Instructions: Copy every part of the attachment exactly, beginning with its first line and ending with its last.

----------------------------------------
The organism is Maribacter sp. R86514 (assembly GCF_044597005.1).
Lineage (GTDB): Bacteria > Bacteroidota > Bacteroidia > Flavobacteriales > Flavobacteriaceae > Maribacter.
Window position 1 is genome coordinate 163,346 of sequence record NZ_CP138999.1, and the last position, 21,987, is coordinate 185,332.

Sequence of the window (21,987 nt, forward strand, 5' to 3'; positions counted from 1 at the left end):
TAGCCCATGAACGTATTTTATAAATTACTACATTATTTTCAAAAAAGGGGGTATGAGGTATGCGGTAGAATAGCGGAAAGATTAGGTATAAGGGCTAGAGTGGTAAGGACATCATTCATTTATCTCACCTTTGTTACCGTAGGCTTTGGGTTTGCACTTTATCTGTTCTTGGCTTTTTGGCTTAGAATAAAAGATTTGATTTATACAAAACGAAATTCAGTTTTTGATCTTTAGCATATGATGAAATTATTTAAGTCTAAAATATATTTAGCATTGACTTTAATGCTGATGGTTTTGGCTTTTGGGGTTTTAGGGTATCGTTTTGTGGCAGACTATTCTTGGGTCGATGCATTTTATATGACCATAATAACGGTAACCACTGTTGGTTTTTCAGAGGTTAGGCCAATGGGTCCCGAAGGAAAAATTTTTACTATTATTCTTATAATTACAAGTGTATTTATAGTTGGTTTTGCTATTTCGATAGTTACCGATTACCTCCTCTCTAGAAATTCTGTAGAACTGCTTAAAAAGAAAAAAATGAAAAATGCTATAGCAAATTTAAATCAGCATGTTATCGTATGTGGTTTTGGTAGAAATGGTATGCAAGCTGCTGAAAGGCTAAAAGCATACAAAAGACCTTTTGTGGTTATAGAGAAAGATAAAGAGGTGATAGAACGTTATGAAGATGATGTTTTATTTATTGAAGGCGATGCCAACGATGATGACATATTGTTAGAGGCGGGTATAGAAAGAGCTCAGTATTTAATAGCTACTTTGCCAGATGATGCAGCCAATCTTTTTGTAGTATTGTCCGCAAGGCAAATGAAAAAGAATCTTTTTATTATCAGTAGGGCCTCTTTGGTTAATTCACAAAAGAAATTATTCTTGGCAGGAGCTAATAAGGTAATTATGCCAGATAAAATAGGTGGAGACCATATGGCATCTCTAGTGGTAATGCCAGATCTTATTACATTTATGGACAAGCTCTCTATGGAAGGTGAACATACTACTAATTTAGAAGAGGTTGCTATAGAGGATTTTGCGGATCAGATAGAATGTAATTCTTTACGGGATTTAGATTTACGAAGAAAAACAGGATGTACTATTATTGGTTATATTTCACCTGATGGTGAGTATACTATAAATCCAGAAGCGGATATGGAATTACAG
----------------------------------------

The organism is Maribacter sp. R86514 (assembly GCF_044597005.1).
Lineage (GTDB): Bacteria > Bacteroidota > Bacteroidia > Flavobacteriales > Flavobacteriaceae > Maribacter.
Window position 1 is genome coordinate 163,346 of sequence record NZ_CP138999.1, and the last position, 21,987, is coordinate 185,332.

Sequence of the window (21,987 nt, forward strand, 5' to 3'; positions counted from 1 at the left end):
TAGCCCATGAACGTATTTTATAAATTACTACATTATTTTCAAAAAAGGGGGTATGAGGTATGCGGTAGAATAGCGGAAAGATTAGGTATAAGGGCTAGAGTGGTAAGGACATCATTCATTTATCTCACCTTTGTTACCGTAGGCTTTGGGTTTGCACTTTATCTGTTCTTGGCTTTTTGGCTTAGAATAAAAGATTTGATTTATACAAAACGAAATTCAGTTTTTGATCTTTAGCATATGATGAAATTATTTAAGTCTAAAATATATTTAGCATTGACTTTAATGCTGATGGTTTTGGCTTTTGGGGTTTTAGGGTATCGTTTTGTGGCAGACTATTCTTGGGTCGATGCATTTTATATGACCATAATAACGGTAACCACTGTTGGTTTTTCAGAGGTTAGGCCAATGGGTCCCGAAGGAAAAATTTTTACTATTATTCTTATAATTACAAGTGTATTTATAGTTGGTTTTGCTATTTCGATAGTTACCGATTACCTCCTCTCTAGAAATTCTGTAGAACTGCTTAAAAAGAAAAAAATGAAAAATGCTATAGCAAATTTAAATCAGCATGTTATCGTATGTGGTTTTGGTAGAAATGGTATGCAAGCTGCTGAAAGGCTAAAAGCATACAAAAGACCTTTTGTGGTTATAGAGAAAGATAAAGAGGTGATAGAACGTTATGAAGATGATGTTTTATTTATTGAAGGCGATGCCAACGATGATGACATATTGTTAGAGGCGGGTATAGAAAGAGCTCAGTATTTAATAGCTACTTTGCCAGATGATGCAGCCAATCTTTTTGTAGTATTGTCCGCAAGGCAAATGAAAAAGAATCTTTTTATTATCAGTAGGGCCTCTTTGGTTAATTCACAAAAGAAATTATTCTTGGCAGGAGCTAATAAGGTAATTATGCCAGATAAAATAGGTGGAGACCATATGGCATCTCTAGTGGTAATGCCAGATCTTATTACATTTATGGACAAGCTCTCTATGGAAGGTGAACATACTACTAATTTAGAAGAGGTTGCTATAGAGGATTTTGCGGATCAGATAGAATGTAATTCTTTACGGGATTTAGATTTACGAAGAAAAACAGGATGTACTATTATTGGTTATATTTCACCTGATGGTGAGTATACTATAAATCCAGAAGCGGATATGGAATTACAG